In this age of fear of the unknown and extended isolations, I want to sound my voice to the abilities I have thanks to medical professionals, my friends and my family.
My physical abilities changed in an instant. That incident has changed how I look at my life. Before my accident I could run for miles, swim and dive in the ocean, and nimbly climb up and through the trunks, boulders and trails of our Pikes Peak mountain areas. Now life looks quite a bit different. But the difference is, now I am so very grateful for the life I have and the time I’ve been given. I’ll start with the simple things because that’s what is important, but also that’s what I took for granted. This is what healing and regaining life and gratefulness has been for me.
I am grateful that I can see the sunrise and sunset, and the beauty and smile on my wife’s face.
I am grateful that I can listen to music, the birds sing and even the dogs barking and howling sometimes in my neighborhood.
I am grateful I can breathe deep and smell the sweet roses in our garden and the smell of breakfast cooking in our kitchen.
I am grateful that I can taste the delicious meals my wife makes or the savory sweetness of strawberries and raspberries.
I am grateful that I can feel the warm sun and cool breeze in the wind and even the chills on my skin on a cool night.
I am grateful that I can use my hands and arms to hold my wife and play with my cat.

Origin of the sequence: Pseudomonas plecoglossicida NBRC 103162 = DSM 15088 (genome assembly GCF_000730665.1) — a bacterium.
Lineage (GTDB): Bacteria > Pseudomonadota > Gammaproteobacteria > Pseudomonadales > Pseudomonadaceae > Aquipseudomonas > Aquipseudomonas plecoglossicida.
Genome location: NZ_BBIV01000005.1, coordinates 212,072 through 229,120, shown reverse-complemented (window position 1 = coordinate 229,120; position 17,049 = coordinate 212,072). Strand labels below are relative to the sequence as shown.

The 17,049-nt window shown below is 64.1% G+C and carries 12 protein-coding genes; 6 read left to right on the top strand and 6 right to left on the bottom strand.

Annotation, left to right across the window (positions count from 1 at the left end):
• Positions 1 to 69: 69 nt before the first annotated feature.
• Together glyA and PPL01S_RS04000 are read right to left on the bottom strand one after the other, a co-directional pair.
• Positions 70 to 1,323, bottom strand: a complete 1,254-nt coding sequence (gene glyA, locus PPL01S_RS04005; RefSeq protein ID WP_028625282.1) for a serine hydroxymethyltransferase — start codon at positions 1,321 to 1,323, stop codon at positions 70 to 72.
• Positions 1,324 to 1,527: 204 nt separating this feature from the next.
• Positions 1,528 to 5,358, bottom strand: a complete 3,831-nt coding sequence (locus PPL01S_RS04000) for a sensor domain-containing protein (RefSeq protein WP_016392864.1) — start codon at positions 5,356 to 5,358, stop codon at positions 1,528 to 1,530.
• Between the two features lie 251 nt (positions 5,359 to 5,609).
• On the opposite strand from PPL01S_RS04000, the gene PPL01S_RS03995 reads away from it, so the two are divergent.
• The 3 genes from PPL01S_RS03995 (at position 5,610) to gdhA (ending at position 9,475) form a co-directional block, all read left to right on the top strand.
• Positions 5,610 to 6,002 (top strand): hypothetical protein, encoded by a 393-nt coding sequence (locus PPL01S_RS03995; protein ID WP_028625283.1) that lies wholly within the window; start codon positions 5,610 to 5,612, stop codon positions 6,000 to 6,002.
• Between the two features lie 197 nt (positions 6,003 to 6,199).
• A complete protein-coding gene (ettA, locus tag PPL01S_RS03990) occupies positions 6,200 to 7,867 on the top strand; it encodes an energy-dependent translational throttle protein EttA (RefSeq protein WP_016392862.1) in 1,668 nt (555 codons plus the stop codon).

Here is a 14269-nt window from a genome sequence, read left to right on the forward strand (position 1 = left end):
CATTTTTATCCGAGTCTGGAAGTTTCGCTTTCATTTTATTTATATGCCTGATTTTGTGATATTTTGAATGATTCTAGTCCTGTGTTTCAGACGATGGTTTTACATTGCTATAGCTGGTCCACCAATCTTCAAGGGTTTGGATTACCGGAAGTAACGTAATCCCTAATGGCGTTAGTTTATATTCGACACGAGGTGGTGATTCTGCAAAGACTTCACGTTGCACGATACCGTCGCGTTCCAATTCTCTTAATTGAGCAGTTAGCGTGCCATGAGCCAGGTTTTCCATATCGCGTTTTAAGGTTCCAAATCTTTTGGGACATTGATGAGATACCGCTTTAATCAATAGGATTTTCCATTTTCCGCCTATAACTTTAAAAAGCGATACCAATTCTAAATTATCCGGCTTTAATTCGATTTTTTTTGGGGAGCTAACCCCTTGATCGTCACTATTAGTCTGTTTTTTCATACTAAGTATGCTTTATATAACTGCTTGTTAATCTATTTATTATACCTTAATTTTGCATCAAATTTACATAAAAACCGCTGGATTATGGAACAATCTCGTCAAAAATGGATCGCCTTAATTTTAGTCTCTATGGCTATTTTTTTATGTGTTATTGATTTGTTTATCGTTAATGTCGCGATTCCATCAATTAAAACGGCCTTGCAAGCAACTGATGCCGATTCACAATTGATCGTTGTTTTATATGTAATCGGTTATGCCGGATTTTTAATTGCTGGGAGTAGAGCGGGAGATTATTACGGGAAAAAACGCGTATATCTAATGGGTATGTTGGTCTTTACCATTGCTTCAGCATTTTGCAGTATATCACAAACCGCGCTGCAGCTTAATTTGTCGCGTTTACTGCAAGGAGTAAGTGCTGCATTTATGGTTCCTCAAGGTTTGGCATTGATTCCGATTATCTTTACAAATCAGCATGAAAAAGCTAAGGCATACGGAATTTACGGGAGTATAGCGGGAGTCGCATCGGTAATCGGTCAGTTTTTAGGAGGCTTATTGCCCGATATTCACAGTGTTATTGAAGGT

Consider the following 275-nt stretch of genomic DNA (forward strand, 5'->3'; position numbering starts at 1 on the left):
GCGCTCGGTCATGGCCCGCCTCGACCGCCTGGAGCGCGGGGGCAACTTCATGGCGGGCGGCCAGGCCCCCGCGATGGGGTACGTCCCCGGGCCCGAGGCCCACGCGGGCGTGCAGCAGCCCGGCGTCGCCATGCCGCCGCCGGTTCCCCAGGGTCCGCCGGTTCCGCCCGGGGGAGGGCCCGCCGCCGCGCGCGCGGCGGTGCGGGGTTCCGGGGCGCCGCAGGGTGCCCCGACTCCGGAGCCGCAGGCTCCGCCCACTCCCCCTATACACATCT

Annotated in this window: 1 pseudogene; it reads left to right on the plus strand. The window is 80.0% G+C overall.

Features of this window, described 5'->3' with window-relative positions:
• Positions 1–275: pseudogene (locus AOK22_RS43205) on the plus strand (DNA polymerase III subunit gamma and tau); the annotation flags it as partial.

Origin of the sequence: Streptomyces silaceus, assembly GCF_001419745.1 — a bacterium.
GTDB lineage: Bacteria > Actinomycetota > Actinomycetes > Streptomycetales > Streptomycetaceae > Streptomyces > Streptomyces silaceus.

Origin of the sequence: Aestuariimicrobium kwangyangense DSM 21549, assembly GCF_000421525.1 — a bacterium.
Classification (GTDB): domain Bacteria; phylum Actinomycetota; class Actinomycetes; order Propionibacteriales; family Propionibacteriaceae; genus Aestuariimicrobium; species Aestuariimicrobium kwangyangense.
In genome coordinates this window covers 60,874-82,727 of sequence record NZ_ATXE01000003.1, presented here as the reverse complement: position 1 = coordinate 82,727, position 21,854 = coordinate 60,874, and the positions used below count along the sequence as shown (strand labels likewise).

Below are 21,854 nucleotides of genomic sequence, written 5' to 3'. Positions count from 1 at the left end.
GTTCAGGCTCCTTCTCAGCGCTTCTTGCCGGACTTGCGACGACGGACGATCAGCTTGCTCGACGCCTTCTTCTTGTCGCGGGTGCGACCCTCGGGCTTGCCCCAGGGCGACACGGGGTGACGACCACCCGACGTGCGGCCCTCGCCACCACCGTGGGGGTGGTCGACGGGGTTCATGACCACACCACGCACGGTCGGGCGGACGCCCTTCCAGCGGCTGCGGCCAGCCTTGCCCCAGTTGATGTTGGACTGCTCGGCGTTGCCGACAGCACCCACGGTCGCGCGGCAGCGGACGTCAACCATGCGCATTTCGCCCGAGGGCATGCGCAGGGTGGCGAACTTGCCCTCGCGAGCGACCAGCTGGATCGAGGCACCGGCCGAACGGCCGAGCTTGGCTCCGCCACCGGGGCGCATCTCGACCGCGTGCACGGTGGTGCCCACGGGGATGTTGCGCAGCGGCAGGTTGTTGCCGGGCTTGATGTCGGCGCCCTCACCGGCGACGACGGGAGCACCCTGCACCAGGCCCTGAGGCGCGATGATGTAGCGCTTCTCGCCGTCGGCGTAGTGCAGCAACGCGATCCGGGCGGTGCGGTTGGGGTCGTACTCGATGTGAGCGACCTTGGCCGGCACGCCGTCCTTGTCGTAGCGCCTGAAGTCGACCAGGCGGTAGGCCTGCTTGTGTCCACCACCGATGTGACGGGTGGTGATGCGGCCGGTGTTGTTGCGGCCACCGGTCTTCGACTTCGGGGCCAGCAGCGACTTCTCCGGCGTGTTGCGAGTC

I am grateful that I am able to get my butt out of bed, clean myself up, comb my hair and make breakfast and prep meals for the day.
I am grateful that I can work in my garage on wood working projects, fix and plumb toilets and keep up on cleaning my house and I can even sweep up a spill… usually caused by me, of course.
I am grateful that I can transfer into my car and go shopping for groceries or go to a movie with friends (pre-COVID virus of course) and go to a park or roll myself around the sidewalks of our neighborhood.
I am grateful for my neighbor, Marie who helps us with our garden, planting and watering our flowers and helping to make our lawn and garden beautiful.
I am also grateful to her because she has been here for me when my wife was in the hospital and I needed help up off the floor, putting on my socks and helping me by reaching spices on high shelves and whipping together a batch of cookies.
Above all, I am grateful for my health and the time I have with my wife and family. I am so grateful for my family that has been a monumental blessing to me. After my injury, my wife’s cousins, her mother, sisters and even grandmother all teamed together to modify my house so I can more easily get around. They designed and built a ramp for the front door, built a deck off the back of the house, built an island in our kitchen so we’d have a bar made to a height accessible for me and kitchen storage low enough for me to reach. In addition to all the accommodation modifications, my family replaced our wood flooring after a hailstorm blasted open our ceiling skylights and wrecked our living room flooring. How blessed am I that all of these people came together to help me heal after my injury, continue to support and care for me, and make my life new again.
These are all things I took for granted before my injury. The simple things, the seemingly mundane details that for most people go unnoticed, now make me so grateful to be able to experience again. I have learned a deeper appreciation for life and the opportunities I have been given again.
Written by Andrew Lewis
Native Coloradan, born and raised amongst the plains and mountains in the northern part of the state. On August 18, 2018, Andy was in a motorcycle accident that fractured his skull, neck, left shoulder, collarbone, T4 & T5 vertebrae and severed his spinal cord. Prior to his injury, Andy served 4 years in the US Navy and is an active member of the Paralyzed Veterans Association, and a Peer Mentor to Craig Hospital patients living in the Colorado Springs area.